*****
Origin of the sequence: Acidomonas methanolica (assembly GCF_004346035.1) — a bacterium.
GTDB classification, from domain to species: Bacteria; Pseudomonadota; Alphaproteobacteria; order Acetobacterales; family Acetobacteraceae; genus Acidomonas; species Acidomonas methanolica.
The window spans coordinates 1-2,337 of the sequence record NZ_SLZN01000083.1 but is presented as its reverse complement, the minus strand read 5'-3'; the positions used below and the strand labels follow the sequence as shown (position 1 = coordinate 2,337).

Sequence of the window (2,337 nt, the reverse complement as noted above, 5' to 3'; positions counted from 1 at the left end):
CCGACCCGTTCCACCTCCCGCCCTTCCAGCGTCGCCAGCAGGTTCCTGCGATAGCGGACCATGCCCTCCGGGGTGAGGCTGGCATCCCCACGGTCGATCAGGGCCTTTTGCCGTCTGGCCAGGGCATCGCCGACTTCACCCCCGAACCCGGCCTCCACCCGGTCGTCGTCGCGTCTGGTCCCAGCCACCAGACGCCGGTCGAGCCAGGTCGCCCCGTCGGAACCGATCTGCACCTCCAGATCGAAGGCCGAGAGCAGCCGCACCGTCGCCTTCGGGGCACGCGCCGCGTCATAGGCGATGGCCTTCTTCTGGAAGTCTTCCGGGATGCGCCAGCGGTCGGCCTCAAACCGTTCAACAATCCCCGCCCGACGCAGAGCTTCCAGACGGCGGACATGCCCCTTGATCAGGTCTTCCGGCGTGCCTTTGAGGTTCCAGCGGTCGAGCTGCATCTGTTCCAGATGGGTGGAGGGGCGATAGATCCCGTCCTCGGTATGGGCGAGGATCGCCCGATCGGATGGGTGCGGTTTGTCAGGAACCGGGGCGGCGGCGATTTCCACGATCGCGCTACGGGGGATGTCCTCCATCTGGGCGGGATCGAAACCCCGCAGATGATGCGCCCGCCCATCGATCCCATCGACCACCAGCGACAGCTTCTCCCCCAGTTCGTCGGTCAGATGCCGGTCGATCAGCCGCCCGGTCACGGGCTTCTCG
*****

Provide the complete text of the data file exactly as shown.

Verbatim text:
Origin of the sequence: Acidomonas methanolica (assembly GCF_004346035.1) — a bacterium.
GTDB classification, from domain to species: Bacteria; Pseudomonadota; Alphaproteobacteria; order Acetobacterales; family Acetobacteraceae; genus Acidomonas; species Acidomonas methanolica.
The window spans coordinates 1-2,337 of the sequence record NZ_SLZN01000083.1 but is presented as its reverse complement, the minus strand read 5'-3'; the positions used below and the strand labels follow the sequence as shown (position 1 = coordinate 2,337).

Sequence of the window (2,337 nt, the reverse complement as noted above, 5' to 3'; positions counted from 1 at the left end):
CCGACCCGTTCCACCTCCCGCCCTTCCAGCGTCGCCAGCAGGTTCCTGCGATAGCGGACCATGCCCTCCGGGGTGAGGCTGGCATCCCCACGGTCGATCAGGGCCTTTTGCCGTCTGGCCAGGGCATCGCCGACTTCACCCCCGAACCCGGCCTCCACCCGGTCGTCGTCGCGTCTGGTCCCAGCCACCAGACGCCGGTCGAGCCAGGTCGCCCCGTCGGAACCGATCTGCACCTCCAGATCGAAGGCCGAGAGCAGCCGCACCGTCGCCTTCGGGGCACGCGCCGCGTCATAGGCGATGGCCTTCTTCTGGAAGTCTTCCGGGATGCGCCAGCGGTCGGCCTCAAACCGTTCAACAATCCCCGCCCGACGCAGAGCTTCCAGACGGCGGACATGCCCCTTGATCAGGTCTTCCGGCGTGCCTTTGAGGTTCCAGCGGTCGAGCTGCATCTGTTCCAGATGGGTGGAGGGGCGATAGATCCCGTCCTCGGTATGGGCGAGGATCGCCCGATCGGATGGGTGCGGTTTGTCAGGAACCGGGGCGGCGGCGATTTCCACGATCGCGCTACGGGGGATGTCCTCCATCTGGGCGGGATCGAAACCCCGCAGATGATGCGCCCGCCCATCGATCCCATCGACCACCAGCGACAGCTTCTCCCCCAGTTCGTCGGTCAGATGCCGGTCGATCAGCCGCCCGGTCACGGGCTTCTCG